Ahhh... internet at last. been having trouble with my connection for the past week or so. haven't had the opportunity to post. the NT03 is the latest of my NT(noystoise) series. i initially started developing the NT03 in early November of 2014. the first of the six was completed at the beginning of December, but a commission came my way, so i put the rest on hold for a month before finally finishing them all. unfortunately the commission fell through. thankfully it was only one month wasted. hoping to quickly recoup my losses, i cranked out the final five NT03's in record time(two weeks), only to find that my 3 month old CenturyLink DSL router was all dried out. one after another, i finally got a replacement that works(for now). now to catch up!
The NT03 consists of two square wave voltage controlled oscillators, a holtek voice modulator circuit, a voltage controlled filter(VCF), and a low frequency oscillator(LFO) that can either/or modulate the filter cutoff, gate the voice modulator transpose sequencer.
The two VCOs are made up of one 74LS124 dual VCO chip. i was able to get a pretty good deal on these chips some years ago, but i haven't really put them to much use. this felt like a good opportunity to use them. i also had a few holtek HT8950 chips that needed to be used. the HT8950 is basically just what you would find in one of those toy megaphones that turns your voice into a robot voice(all circuit benders should know what i'm talking about). the difference in the HT8950 is that in addition to being able to incrementally select the pitch setting of the modulator, there is also a three bit parallel input that can be used to select the chips' eight pitch settings; Robot, x2, x1.6, x1.3, x1, x.9, x.8, x.6. the sample rate(BIT RATE) is resistor set. initially i tried clocking the UP/DOWN inputs on the 8950 with an external oscillator, but found that there is a pretty significant debounce protocol built in. this makes it difficult to achieve faster transitions at lower sample rates, so instead, i built an eight step parallel sequencer from the CD4029 chip. this way the eight pitch modes can be accessed quickly with no debounce(latency/stutter). the sequencer can also advance in either direction.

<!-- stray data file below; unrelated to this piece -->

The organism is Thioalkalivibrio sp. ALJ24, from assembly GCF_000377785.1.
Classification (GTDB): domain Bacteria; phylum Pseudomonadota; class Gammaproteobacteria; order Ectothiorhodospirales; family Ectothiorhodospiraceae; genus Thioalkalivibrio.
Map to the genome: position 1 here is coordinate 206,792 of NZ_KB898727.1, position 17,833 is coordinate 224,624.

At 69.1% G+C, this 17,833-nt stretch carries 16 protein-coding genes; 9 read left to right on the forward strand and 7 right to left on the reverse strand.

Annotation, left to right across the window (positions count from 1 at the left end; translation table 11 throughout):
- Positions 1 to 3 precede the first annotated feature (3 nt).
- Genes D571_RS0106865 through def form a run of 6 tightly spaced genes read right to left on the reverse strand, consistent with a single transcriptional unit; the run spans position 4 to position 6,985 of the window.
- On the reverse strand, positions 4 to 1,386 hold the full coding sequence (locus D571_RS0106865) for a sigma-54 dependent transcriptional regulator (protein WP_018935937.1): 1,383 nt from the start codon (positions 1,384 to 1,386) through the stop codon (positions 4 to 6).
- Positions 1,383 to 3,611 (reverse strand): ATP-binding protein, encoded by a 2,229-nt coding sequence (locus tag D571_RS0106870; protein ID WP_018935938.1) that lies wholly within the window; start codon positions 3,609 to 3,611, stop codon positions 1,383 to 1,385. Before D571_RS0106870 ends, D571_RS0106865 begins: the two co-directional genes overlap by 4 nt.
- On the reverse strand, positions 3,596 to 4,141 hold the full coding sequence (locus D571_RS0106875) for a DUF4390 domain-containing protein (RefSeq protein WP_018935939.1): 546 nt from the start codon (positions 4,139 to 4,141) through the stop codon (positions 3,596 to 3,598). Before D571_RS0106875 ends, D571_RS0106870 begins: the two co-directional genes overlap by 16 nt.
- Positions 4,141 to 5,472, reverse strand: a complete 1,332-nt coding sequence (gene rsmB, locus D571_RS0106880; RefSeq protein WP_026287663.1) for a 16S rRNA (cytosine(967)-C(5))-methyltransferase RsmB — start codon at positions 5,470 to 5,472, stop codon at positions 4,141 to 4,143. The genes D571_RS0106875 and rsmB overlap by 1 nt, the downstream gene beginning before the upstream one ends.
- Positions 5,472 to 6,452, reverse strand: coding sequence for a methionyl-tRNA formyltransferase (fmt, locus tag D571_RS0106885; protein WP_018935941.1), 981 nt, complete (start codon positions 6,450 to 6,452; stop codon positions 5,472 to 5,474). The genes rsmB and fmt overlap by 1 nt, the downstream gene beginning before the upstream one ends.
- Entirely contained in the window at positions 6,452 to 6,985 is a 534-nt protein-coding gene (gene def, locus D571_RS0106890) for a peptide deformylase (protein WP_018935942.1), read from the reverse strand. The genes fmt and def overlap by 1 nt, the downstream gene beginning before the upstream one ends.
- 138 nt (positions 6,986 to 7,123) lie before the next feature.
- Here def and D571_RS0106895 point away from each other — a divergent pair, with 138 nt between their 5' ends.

After the two VCOs are mixed and sent through the voice modulator, they are then sent to a resonant 12db lowpass filter(VCF). the filter's cutoff can be modulated with an envelope derived from the sequencer clock, but the attack and decay of the envelope are preset. the filter cutoff, pitch of VCOs 1&2, and the sequencer clock rate are all controlled by one of four joystick axis. the 3D joysticks are a recurring theme in my NT series. this time i decided to use all white thumbsticks, just because they seem to go with everything. they do tend to get dirty though..
Each of the four joystick parameters can also be controlled externally, although the joystick still controls the maximum threshold of the incoming control voltages(CV). the frequency of the sequencer clock cannot be controlled with a CV, but it can accept incoming clock, or negative going gates. the sequencer clock can be triggered internally and/or externally. to advance the sequence internally, there is an 'ENABLE' switch, and a 'DIRECTION' switch. the DIRECTION switch controls the direction of the sequence with either internal or external clock advance input.
The NT03 also includes BIT-RATE control, resonance control(Q), VCF MOD switch(on/off), POWER switch, VOLUME control, LINE OUT, clock rate LED, and center positive 9VDC supply input jack. the NT03 draws about 60ma max, and can also be powered by internal 9v battery.
The NT03 enclosures are made from laser-cut plywood and laser-cut acrylic faceplates. everything is made inhouse(in my house) from scratch. when i finished the first NT03, i had originally intended on painting them all primary or secondary 'candy' colors. hence the yellow one. after some time away from the project though, i thought it might be nice to come up with some colors of my own. i ended up mixing all of the colors for the final five by eye. some are a clean wash, and some ended up with some inconsistencies. namely the olive green one that has my big fat finger print in it. i suppose i could fix it or change the color, but despite the imperfection, it still looks really clean. if no one buys it, i'll just have to keep this one for myself.